Cacti and desert succulents are among the most common plants occurring in the deserts of the southwest. Eleven species of cacti grow in the Monument, and two species of succulent agaves are found here. Most are found in conjunction with grassland meadows, but it is not unusual to find a pincushion cactus growing under an Apache pine in the upper elevations of the Monument or a hedgehog cactus poking out from a rocky outcropping. Pincushion cactus, hedgehog cactus, prickly pear, and cane cholla are the most common cacti seen. Succulents, such as the agave, look similar to cactus in that they have fleshy leaves armed with spines or teeth, but tend to be faster growing and only flower once, after which they die.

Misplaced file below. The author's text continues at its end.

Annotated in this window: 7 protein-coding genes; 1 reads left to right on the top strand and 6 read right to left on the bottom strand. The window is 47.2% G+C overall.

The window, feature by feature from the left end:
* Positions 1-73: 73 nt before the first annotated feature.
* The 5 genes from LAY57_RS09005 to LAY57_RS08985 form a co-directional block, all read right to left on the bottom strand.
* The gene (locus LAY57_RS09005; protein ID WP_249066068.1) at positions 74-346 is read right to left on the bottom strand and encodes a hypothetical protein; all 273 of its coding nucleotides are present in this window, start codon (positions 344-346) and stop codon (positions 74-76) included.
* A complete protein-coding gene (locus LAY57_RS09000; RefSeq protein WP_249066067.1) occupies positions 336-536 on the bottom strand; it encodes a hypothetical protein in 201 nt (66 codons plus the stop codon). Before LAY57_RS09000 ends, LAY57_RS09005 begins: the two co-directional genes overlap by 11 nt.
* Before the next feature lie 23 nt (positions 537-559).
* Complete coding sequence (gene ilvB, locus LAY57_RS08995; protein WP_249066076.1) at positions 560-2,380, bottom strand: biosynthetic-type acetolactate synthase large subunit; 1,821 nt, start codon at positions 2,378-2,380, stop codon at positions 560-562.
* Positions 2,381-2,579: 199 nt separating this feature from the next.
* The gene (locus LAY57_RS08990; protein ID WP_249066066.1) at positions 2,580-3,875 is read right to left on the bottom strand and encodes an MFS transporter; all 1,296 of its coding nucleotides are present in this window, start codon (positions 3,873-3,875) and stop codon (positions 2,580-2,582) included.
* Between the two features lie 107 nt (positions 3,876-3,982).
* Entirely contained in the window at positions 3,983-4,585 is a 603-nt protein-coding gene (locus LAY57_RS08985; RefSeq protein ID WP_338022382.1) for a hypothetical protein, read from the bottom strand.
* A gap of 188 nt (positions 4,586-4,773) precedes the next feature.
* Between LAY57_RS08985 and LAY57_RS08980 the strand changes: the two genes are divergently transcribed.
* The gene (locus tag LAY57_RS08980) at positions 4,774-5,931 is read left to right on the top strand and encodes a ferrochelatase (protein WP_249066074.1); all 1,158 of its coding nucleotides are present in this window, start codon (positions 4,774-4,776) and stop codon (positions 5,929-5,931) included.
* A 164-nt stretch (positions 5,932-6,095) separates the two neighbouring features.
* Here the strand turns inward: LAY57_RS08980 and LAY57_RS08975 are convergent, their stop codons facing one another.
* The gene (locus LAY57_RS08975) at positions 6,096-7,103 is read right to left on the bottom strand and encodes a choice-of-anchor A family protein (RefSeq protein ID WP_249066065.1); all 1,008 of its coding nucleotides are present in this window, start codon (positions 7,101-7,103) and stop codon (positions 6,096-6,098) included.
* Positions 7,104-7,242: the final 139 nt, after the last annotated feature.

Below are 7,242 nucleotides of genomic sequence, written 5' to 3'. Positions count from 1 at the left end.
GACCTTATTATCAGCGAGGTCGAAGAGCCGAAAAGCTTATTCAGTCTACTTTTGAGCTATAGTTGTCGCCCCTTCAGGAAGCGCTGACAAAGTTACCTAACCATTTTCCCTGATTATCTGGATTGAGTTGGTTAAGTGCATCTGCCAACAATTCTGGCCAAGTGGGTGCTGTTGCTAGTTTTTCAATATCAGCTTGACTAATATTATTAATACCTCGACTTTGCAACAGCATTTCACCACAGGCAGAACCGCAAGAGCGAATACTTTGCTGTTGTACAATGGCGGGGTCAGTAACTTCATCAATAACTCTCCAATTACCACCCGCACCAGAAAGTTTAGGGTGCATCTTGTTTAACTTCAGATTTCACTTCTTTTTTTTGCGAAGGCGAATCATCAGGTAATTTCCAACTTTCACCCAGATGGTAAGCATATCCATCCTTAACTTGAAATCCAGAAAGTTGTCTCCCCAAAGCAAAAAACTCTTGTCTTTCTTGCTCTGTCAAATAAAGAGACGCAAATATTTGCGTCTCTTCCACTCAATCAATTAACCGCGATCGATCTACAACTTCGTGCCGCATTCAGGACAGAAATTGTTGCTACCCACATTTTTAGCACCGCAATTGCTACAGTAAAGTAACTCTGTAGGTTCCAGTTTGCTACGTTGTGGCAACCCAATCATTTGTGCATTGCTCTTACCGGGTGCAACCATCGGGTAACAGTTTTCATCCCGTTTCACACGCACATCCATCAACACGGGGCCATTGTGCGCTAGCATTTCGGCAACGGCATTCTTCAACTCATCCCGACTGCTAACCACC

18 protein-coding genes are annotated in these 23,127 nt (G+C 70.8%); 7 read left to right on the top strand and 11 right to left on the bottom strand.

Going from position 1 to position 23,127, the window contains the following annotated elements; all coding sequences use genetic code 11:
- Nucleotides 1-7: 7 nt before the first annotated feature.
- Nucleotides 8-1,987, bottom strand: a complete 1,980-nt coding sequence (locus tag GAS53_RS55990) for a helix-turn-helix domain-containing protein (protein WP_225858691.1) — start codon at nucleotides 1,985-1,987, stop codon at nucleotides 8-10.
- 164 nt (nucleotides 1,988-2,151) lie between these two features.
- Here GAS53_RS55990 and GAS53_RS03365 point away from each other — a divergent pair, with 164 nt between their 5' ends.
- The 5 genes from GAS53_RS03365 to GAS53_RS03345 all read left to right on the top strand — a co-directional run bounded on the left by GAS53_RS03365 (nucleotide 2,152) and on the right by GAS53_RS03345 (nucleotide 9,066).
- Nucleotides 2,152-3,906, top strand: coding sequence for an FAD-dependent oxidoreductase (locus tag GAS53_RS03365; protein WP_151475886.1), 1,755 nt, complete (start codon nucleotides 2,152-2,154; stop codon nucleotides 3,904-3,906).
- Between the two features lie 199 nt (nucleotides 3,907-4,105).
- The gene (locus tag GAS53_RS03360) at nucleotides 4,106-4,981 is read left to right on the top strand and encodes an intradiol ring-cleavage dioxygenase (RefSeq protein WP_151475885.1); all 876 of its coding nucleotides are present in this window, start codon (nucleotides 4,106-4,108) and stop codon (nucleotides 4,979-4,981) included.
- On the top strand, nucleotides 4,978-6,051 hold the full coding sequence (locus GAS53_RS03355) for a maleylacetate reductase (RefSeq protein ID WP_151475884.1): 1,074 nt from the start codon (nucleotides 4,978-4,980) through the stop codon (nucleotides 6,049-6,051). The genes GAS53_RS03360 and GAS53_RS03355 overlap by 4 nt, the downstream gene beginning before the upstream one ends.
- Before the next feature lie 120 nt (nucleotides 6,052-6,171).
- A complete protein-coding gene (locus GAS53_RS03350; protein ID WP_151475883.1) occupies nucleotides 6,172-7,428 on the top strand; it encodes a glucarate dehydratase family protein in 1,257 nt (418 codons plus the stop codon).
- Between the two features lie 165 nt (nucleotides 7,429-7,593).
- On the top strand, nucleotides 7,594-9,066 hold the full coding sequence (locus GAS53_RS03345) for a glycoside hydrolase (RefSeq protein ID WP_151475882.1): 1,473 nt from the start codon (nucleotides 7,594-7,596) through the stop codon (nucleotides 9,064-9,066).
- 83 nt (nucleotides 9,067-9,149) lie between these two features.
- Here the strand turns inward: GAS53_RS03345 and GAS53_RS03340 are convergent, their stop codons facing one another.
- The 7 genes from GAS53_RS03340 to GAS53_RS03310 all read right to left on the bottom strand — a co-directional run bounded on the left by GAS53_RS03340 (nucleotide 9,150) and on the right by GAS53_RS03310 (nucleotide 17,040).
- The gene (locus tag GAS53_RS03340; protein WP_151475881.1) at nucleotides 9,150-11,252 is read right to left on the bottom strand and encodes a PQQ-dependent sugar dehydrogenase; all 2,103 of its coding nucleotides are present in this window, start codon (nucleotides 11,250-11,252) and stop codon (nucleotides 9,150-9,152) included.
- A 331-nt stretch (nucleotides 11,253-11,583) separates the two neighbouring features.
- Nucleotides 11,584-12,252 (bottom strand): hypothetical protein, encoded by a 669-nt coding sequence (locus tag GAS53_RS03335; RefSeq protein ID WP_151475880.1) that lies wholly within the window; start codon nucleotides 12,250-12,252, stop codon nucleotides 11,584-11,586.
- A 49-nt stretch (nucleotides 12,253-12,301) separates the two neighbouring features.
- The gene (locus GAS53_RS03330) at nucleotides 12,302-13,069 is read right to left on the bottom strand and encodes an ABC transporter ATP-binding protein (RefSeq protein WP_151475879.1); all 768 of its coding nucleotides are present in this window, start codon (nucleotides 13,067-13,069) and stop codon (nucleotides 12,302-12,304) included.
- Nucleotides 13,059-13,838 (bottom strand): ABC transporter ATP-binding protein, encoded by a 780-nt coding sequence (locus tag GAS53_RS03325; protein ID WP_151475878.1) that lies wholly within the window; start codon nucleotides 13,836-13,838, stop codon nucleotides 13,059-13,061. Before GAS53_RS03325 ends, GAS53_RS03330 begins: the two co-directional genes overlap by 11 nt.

Cacti and agaves are well adapted to life in the arid desert regions - they make efficient use of sporadic rainfall, and can retain moisture during extremely hot and dry periods. During the flowering season, bees, moths, hummingbirds, and birds feed on the nectar and pollen of the blossoms. Other animals, such as insects and javalina, feed on the flesh and fruits of certain types of cacti (usually the ones with fewer spines). Cacti are both an interesting and important part of the ecosystems in the southwest deserts. They also provide a vibrant addition to the spring and summer wildflower displays that occur when rainfall is plentiful.